“Kay Treakle was one of the greatest Pacific Northwest ocean champions you’ve likely never heard of, and one of the very best people I’ve ever had the opportunity to work with. If you ever had the good fortune to sit down and chit chat with her over a couple of tasty beverages, you were treated to a deep and very real conversation about the state of the world, politics, and life in general – and yet she managed to make it fun and often humorous! She had a real gift for making strong personal connections and even if you discussed topics that were rather depressing, which is all too common in the environmental field, you would walk away uplifted and energized, ready to make the world a better place. Her commitment to the Washington coast and the communities I worked with was invaluable. Surfrider would not have been able to achieve many of the great accomplishments I was part of without her support. While Kay was never afraid to speak up, ask tough questions, or share her opinion, her humble nature meant she also never sought the spotlight. Instead she empowered others and allowed them to grow into coastal champions themselves. The coastal conservation community lost a tremendous leader last week but her legacy will live on forever.” – Casey Dennehy, former Washington Coast Program Manager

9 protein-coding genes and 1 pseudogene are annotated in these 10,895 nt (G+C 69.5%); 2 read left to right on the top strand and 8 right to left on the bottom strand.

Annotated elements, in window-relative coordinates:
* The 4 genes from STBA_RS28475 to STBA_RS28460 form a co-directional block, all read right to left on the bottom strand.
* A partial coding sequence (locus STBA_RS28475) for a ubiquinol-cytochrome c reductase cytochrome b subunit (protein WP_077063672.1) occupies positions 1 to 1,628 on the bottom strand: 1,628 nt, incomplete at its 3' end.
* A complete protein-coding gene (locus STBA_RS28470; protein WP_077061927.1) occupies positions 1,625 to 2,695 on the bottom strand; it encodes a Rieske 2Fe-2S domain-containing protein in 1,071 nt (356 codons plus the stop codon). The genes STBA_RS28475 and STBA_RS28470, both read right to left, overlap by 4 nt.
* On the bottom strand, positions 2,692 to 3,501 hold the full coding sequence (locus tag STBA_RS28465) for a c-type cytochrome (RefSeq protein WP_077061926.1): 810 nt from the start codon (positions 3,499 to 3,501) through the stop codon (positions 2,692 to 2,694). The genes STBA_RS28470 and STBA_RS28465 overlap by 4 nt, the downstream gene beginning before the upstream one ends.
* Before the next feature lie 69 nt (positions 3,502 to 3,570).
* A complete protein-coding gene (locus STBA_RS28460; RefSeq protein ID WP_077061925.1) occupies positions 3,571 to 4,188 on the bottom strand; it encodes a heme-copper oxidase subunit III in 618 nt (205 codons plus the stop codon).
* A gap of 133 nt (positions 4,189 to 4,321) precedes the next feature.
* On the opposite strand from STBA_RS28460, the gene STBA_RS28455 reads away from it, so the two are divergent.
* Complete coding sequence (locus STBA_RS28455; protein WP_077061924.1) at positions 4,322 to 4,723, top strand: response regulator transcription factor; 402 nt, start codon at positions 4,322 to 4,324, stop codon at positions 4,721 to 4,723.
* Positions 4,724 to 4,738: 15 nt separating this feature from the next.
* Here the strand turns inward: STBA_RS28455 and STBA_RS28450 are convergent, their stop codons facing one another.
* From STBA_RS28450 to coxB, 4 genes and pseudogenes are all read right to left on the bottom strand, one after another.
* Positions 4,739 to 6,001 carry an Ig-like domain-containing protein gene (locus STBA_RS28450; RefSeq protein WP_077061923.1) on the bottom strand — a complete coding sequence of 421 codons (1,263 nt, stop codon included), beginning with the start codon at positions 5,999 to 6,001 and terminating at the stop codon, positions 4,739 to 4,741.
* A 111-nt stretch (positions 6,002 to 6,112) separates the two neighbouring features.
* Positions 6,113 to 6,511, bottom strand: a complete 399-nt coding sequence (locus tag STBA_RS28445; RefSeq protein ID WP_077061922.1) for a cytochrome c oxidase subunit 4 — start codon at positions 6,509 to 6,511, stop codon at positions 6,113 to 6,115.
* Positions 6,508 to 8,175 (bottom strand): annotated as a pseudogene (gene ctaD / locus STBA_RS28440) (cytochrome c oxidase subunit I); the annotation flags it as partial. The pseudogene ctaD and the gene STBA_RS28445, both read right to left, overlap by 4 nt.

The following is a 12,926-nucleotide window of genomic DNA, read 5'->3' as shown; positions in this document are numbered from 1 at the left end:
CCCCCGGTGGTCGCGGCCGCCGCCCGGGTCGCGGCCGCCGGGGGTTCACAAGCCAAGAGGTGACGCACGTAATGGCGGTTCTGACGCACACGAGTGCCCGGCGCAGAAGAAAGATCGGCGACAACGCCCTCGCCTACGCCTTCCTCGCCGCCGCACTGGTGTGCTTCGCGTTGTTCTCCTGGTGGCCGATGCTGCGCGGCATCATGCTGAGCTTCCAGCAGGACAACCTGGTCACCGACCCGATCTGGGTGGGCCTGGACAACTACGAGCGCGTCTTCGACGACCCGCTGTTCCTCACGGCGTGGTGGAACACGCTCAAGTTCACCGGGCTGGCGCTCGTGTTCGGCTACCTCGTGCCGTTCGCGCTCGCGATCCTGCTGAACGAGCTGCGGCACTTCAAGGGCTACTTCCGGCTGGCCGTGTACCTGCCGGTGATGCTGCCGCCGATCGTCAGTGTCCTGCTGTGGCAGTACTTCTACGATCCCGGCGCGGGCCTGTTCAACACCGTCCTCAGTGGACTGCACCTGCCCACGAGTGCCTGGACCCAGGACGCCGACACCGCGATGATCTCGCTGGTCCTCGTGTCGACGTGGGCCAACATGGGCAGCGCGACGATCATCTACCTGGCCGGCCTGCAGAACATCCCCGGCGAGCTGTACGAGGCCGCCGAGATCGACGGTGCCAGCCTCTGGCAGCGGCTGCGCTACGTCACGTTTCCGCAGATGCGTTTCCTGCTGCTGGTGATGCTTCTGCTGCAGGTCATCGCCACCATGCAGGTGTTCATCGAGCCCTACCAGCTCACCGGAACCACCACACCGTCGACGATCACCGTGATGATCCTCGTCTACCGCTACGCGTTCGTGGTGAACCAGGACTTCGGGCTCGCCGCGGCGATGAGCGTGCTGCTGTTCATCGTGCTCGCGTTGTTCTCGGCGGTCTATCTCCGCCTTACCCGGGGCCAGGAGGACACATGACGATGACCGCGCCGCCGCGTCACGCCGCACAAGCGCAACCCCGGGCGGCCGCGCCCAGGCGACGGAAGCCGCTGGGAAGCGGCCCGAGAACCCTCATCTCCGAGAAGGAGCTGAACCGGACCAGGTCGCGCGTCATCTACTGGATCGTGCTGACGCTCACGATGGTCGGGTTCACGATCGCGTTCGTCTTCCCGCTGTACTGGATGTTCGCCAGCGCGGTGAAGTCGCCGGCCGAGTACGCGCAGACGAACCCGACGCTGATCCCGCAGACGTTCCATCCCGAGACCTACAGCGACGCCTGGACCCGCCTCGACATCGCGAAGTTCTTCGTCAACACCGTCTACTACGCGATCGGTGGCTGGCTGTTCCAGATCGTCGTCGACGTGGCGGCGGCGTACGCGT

“During my time working with Surfrider in Oregon, Kay and the Harder Foundation helped support our ocean protection efforts aimed at establishing long term protections for Oregon’s nearshore waters. However, it wasn’t until late in my tenure there that I finally got to meet her in person. I knew right away that Kay wasn’t like any other funder that I had previously worked with…she called it like she saw it and accepted zero BS. The desire to work more closely with Kay was a key motivating factor in my decision making to relocate to Washington. Like she was for many others in the conservation community, Kay was a friend, mentor, advisor, confidant, and beacon of inspiration to me personally and professionally. While she is already greatly missed, her spirit will live on with all who follow in her footsteps fighting to protect our special places and the environmental justice of the community.” – Gus Gates, Washington Policy Manager